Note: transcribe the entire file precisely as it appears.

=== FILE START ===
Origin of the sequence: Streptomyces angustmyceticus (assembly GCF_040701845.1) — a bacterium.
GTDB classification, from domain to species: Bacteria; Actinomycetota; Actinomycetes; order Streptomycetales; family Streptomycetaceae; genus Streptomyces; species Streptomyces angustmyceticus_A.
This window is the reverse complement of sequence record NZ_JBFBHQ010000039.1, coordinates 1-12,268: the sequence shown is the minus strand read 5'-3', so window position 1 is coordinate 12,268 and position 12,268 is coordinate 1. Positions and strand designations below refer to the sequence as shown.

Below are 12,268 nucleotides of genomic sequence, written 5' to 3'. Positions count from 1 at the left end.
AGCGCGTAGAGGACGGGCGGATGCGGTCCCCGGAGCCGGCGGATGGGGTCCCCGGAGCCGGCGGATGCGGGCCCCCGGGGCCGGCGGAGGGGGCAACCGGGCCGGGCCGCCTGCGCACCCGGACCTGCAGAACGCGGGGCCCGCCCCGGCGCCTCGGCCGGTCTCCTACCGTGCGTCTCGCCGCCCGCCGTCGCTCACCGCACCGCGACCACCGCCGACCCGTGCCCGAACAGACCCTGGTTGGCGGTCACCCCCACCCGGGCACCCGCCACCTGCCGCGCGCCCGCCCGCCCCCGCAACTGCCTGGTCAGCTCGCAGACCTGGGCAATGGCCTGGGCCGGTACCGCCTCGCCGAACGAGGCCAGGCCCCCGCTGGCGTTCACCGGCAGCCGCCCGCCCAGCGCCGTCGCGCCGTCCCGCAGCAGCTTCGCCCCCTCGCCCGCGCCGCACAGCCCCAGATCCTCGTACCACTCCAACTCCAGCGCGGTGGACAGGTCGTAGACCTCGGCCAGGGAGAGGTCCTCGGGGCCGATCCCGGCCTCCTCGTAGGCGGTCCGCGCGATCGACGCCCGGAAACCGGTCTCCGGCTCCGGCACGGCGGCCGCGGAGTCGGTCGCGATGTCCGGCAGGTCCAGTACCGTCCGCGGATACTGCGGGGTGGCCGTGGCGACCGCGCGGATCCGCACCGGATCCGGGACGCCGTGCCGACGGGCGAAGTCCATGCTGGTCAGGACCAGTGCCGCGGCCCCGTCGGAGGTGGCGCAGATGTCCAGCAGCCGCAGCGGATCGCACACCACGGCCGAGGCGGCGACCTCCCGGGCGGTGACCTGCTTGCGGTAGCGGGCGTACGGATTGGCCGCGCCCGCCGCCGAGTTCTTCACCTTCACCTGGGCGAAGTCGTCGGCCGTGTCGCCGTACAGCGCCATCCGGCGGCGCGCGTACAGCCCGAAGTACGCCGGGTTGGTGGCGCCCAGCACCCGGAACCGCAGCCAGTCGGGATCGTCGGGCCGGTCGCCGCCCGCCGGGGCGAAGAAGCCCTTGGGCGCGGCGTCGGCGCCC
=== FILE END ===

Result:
Origin of the sequence: Streptomyces angustmyceticus (assembly GCF_040701845.1) — a bacterium.
GTDB classification, from domain to species: Bacteria; Actinomycetota; Actinomycetes; order Streptomycetales; family Streptomycetaceae; genus Streptomyces; species Streptomyces angustmyceticus_A.
This window is the reverse complement of sequence record NZ_JBFBHQ010000039.1, coordinates 1-12,268: the sequence shown is the minus strand read 5'-3', so window position 1 is coordinate 12,268 and position 12,268 is coordinate 1. Positions and strand designations below refer to the sequence as shown.

Below are 12,268 nucleotides of genomic sequence, written 5' to 3'. Positions count from 1 at the left end.
AGCGCGTAGAGGACGGGCGGATGCGGTCCCCGGAGCCGGCGGATGGGGTCCCCGGAGCCGGCGGATGCGGGCCCCCGGGGCCGGCGGAGGGGGCAACCGGGCCGGGCCGCCTGCGCACCCGGACCTGCAGAACGCGGGGCCCGCCCCGGCGCCTCGGCCGGTCTCCTACCGTGCGTCTCGCCGCCCGCCGTCGCTCACCGCACCGCGACCACCGCCGACCCGTGCCCGAACAGACCCTGGTTGGCGGTCACCCCCACCCGGGCACCCGCCACCTGCCGCGCGCCCGCCCGCCCCCGCAACTGCCTGGTCAGCTCGCAGACCTGGGCAATGGCCTGGGCCGGTACCGCCTCGCCGAACGAGGCCAGGCCCCCGCTGGCGTTCACCGGCAGCCGCCCGCCCAGCGCCGTCGCGCCGTCCCGCAGCAGCTTCGCCCCCTCGCCCGCGCCGCACAGCCCCAGATCCTCGTACCACTCCAACTCCAGCGCGGTGGACAGGTCGTAGACCTCGGCCAGGGAGAGGTCCTCGGGGCCGATCCCGGCCTCCTCGTAGGCGGTCCGCGCGATCGACGCCCGGAAACCGGTCTCCGGCTCCGGCACGGCGGCCGCGGAGTCGGTCGCGATGTCCGGCAGGTCCAGTACCGTCCGCGGATACTGCGGGGTGGCCGTGGCGACCGCGCGGATCCGCACCGGATCCGGGACGCCGTGCCGACGGGCGAAGTCCATGCTGGTCAGGACCAGTGCCGCGGCCCCGTCGGAGGTGGCGCAGATGTCCAGCAGCCGCAGCGGATCGCACACCACGGCCGAGGCGGCGACCTCCCGGGCGGTGACCTGCTTGCGGTAGCGGGCGTACGGATTGGCCGCGCCCGCCGCCGAGTTCTTCACCTTCACCTGGGCGAAGTCGTCGGCCGTGTCGCCGTACAGCGCCATCCGGCGGCGCGCGTACAGCCCGAAGTACGCCGGGTTGGTGGCGCCCAGCACCCGGAACCGCAGCCAGTCGGGATCGTCGGGCCGGTCGCCGCCCGCCGGGGCGAAGAAGCCCTTGGGCGCGGCGTCGGCGCCC